BOSS helps Soldiers learn, cope, adapt

By Scott Prater, Fort Carson Public Affairs OfficeAugust 12, 2022

BOSS helps Soldiers learn, cope, adapt
1 / 3 Show Caption + Hide Caption – FORT CARSON, Colo. — Fort Carson’s Better Opportunities for Single Soldiers (BOSS) partnered with Directorate of Family and Morale, Welfare and Recreation’s Outdoor Recreation to teach #Soldiers rock climbing skills during a BOSS class this summer. (Photo Credit: Courtesy) VIEW ORIGINAL
BOSS helps Soldiers learn, cope, adapt
2 / 3 Show Caption + Hide Caption – FORT CARSON, Colo. — Better Opportunities for Single Soldiers (BOSS) students learn auto repair and maintenance techniques during a class at the Auto Skills Center in January. (Photo Credit: Courtesy) VIEW ORIGINAL
BOSS helps Soldiers learn, cope, adapt
3 / 3 Show Caption + Hide Caption – FORT CARSON, Colo. — Fort Carson’s Better Opportunities for Single Soldiers (BOSS) learn culinary tips-and-tricks during a BOSS-sponsored cooking class on post this summer. (Photo Credit: Courtesy) VIEW ORIGINAL

FORT CARSON, Colo. — A group of young, single #Soldiers recently returned from a weekend camping trip. The weekend before, they rafted through Arkansas river canyons. Last winter, they snowboarded down some of Colorado’s most scenic ski slopes.

Those are the scenarios many people envision when they think of Fort Carson’s Better Opportunities for Single Soldiers activities — social events, fun and games and a lot of lounging. What people don’t realize, however, is that those same Soldiers are also learning valuable skills through the BOSS program.

The #U.S.Army-wide program held three main pillars of focus prior to 2016: quality of life, recreation and leisure and community service. But in 2016, the office of the secretary of Defense added a fourth pillar to the organization’s mission — life skills. It may seem like a trivial addition, but it’s a crucial one, according to Staff Sgt. Gover Y Hurtado.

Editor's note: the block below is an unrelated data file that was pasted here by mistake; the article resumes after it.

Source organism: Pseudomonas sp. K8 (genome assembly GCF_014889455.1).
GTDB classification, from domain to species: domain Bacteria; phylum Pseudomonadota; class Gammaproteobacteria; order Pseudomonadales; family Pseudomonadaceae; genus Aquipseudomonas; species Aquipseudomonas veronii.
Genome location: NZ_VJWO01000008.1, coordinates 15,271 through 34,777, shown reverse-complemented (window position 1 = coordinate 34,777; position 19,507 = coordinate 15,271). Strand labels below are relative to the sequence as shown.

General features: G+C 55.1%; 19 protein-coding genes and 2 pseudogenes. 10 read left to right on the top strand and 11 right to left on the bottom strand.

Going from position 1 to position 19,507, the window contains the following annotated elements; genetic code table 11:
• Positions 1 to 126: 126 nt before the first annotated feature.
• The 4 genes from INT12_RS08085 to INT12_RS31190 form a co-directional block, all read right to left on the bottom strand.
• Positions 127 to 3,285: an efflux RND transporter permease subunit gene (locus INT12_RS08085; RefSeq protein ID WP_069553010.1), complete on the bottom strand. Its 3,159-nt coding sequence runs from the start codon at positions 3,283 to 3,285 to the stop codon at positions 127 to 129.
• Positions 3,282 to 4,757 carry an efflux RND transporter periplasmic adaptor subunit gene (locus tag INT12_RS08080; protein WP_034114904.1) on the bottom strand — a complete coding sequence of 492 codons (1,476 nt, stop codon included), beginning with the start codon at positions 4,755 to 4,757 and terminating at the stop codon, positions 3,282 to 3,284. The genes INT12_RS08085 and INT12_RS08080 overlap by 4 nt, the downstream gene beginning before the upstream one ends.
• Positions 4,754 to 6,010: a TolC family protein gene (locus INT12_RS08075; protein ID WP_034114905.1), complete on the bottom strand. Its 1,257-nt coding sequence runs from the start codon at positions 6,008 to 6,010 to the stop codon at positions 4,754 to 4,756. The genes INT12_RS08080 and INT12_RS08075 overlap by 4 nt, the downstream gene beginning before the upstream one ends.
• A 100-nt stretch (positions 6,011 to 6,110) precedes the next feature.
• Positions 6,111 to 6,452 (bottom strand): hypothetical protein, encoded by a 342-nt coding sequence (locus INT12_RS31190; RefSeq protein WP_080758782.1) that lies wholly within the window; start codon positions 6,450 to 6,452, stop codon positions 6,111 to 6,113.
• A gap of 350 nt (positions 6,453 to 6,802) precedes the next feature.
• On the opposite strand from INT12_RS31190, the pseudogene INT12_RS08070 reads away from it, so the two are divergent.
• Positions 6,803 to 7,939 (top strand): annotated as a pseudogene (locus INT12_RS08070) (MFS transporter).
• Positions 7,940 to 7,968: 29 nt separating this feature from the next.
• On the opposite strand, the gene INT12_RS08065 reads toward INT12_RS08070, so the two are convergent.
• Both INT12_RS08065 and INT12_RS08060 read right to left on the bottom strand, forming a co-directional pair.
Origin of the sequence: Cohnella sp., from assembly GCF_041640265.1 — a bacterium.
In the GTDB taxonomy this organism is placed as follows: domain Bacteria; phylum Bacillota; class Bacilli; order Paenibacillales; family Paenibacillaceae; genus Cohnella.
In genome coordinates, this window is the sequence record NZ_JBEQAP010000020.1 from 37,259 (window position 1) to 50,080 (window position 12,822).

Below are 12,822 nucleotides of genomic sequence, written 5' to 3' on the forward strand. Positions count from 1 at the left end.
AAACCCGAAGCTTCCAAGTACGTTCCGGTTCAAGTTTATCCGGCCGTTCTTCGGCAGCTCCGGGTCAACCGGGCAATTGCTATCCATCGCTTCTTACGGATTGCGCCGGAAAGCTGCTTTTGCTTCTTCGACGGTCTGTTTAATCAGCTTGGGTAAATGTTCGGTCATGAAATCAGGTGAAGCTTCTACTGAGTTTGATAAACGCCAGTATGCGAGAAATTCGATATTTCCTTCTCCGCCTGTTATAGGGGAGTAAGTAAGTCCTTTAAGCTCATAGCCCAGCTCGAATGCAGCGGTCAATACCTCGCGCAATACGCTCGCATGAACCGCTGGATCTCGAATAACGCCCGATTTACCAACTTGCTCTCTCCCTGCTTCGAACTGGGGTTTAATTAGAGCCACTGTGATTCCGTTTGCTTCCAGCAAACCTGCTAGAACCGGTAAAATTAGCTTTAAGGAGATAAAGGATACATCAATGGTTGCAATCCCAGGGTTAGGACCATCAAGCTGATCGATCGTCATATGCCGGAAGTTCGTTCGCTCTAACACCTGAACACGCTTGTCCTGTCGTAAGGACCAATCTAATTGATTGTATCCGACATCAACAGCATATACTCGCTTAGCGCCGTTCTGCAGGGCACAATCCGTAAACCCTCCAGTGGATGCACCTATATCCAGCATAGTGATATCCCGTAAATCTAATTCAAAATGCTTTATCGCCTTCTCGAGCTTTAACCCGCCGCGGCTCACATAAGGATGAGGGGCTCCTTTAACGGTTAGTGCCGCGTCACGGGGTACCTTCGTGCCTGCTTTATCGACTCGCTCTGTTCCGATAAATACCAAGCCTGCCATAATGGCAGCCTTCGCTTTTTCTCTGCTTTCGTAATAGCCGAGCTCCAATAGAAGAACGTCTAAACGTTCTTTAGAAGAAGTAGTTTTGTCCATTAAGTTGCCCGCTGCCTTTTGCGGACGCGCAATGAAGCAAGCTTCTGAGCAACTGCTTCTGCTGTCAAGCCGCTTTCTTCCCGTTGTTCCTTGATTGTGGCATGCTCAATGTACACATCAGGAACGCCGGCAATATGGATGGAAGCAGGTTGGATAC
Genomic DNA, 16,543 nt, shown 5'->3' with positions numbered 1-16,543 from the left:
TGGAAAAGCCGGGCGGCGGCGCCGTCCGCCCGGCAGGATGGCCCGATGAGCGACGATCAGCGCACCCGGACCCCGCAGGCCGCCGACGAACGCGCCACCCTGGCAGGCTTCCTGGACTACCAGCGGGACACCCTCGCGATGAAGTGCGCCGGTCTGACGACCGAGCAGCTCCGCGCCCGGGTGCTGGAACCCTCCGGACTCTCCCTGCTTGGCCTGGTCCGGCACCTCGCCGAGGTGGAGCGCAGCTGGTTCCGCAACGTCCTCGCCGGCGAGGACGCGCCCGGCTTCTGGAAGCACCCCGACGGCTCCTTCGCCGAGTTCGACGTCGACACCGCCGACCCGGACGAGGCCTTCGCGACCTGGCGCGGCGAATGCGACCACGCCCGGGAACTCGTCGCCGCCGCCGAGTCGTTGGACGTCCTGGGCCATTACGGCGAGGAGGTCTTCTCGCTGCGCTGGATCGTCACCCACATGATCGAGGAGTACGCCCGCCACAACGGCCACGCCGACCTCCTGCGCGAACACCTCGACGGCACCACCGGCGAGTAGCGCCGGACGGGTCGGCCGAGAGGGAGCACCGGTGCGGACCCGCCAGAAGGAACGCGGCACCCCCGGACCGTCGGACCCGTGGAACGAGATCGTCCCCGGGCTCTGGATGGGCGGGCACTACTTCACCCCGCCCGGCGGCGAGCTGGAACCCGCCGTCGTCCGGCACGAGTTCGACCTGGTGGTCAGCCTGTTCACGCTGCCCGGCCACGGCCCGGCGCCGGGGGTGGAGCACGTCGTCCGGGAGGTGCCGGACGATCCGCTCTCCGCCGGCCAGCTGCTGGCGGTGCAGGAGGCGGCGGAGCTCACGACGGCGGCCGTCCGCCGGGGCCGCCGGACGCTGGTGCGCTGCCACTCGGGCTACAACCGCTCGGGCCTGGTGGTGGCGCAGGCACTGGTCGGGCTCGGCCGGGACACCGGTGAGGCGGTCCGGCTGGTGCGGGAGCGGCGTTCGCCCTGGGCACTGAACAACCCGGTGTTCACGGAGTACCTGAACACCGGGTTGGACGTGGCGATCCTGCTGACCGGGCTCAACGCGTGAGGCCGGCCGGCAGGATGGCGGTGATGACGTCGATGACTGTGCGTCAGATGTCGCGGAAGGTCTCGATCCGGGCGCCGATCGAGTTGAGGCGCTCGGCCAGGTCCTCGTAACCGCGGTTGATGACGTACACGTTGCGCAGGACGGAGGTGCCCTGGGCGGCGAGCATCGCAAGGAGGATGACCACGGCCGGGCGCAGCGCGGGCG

Hurtado, a single father, began participating in BOSS activities a few years ago and was so impressed with the program that he sought out a leadership position in the organization. He took over as Fort Carson’s BOSS president this past April and now strives to help produce more impactful programming.

“The problem for some Soldiers is they don’t have a sense of belonging over the weekends,” he said. “Take for example, the Soldier who works Monday through Friday and has some trouble adapting to military life. On the weekends, he or she may go back to their room and question their career decision. The Army is not what they expected. They thought they wanted to be a Soldier, but now, they doubt themselves. Well, we work to make sure these service members don’t go that route. We want them to come to us, decompress, socialize, connect; learn more about Colorado and the local area.”

He explained that BOSS staff and participants strive to help their fellow Soldiers avoid feelings of isolation, loneliness and depression.

“It’s important because when Monday comes, that service member can go back to their unit ready to work because, over the weekend, they got distracted … in a healthy way,” he said.

Similarly, the program’s life-skills focus helps Soldiers learn valuable new abilities. Fort Carson BOSS program administrator, Gia Gillote-Taylor, said the program partners with on-post organizations like Army Community Service, to offer classes in finance, while it also partners with Fort Carson’s Auto Skills Center to provide instruction in car maintenance and repair.

“We’ve partnered with a local culinary organization and now offer cooking classes, specifically tailored to single Soldiers,” she said. “We also have a military family life consultant who teaches a variety of classes on relationships, coping strategies and other resiliency type concepts.”

Even when it comes to the recreational aspect of the program, leaders strive to keep Soldiers #AlwaysReady by including a learning aspect to their activities. BOSS Soldiers have learned to open water scuba dive, for instance. They’ll conduct classroom work at the HUB, use the Ivy Fitness Center pool for training, then take a trip down to New Mexico to earn their open water scuba certifications.

“Learning life skills is crucial,” Hurtado said. “Let’s say, for example, that a Soldier plans on making the Army a career, but then changes his mind after four years. They can learn these life skills through BOSS and be better prepared for civilian life. In my case, I didn’t know how fun working on cars was until I took the car-repair class through BOSS at the Auto Skills Center. Now, it’s a real passion for me and I could possibly pursue a career in auto mechanics.”

To learn more about BOSS programs and activities, call 719-524-0126 or visit, click the recreation tab and select BOSS.